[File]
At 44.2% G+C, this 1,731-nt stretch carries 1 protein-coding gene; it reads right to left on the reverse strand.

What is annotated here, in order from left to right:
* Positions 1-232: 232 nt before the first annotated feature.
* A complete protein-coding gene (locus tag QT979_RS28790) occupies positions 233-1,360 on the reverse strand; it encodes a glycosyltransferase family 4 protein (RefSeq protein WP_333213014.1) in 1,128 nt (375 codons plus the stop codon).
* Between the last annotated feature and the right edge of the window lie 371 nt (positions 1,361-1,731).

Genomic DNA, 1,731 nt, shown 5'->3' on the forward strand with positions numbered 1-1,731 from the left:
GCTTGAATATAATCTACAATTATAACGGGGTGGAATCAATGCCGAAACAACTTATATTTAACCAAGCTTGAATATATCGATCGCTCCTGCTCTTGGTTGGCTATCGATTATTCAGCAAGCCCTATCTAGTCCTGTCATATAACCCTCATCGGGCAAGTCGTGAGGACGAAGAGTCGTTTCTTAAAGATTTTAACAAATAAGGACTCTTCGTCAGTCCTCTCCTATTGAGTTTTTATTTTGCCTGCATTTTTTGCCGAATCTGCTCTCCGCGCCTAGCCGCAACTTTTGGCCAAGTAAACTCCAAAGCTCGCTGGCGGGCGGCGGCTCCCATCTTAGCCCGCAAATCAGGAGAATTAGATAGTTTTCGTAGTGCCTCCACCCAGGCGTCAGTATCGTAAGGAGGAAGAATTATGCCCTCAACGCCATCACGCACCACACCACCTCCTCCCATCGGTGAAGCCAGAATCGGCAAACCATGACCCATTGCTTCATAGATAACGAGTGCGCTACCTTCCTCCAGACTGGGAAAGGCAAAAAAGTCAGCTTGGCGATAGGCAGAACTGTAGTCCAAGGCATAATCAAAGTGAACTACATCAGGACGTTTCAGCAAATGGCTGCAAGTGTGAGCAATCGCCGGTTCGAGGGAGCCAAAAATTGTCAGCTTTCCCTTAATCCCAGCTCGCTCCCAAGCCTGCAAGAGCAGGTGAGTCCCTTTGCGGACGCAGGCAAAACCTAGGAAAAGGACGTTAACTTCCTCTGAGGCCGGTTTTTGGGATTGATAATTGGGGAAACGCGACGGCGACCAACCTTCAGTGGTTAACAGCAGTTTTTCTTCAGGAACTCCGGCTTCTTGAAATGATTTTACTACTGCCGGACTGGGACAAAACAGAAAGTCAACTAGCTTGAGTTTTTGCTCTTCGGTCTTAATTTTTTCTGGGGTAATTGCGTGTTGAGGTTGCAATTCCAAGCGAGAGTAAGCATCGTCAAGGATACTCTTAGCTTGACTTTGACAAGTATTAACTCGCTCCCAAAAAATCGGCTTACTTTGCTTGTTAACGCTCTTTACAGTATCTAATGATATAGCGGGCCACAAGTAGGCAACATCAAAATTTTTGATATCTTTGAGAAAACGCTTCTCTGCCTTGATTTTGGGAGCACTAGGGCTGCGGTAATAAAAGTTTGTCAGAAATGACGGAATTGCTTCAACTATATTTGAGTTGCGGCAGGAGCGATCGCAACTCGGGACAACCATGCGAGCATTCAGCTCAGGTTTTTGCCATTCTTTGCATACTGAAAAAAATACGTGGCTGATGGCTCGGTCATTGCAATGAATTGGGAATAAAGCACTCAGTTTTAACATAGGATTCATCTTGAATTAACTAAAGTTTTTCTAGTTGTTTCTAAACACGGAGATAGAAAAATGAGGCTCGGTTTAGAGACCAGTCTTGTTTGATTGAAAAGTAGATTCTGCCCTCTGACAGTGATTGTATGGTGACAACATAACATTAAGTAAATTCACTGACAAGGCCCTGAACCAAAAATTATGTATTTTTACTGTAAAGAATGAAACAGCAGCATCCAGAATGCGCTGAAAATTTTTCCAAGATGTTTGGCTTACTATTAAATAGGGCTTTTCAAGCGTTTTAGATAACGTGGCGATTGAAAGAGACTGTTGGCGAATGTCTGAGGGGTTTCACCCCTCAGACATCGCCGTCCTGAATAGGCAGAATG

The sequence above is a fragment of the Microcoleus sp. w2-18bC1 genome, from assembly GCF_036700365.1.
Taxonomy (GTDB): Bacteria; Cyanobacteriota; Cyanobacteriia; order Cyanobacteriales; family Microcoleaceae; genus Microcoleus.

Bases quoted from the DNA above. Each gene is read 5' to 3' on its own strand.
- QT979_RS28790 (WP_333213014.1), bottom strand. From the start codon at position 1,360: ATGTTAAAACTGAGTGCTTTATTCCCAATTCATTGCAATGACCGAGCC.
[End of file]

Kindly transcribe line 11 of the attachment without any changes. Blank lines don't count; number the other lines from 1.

- QT979_RS28790 (WP_333213014.1), bottom strand. From the start codon at position 1,360: ATGTTAAAACTGAGTGCTTTATTCCCAATTCATTGCAATGACCGAGCC.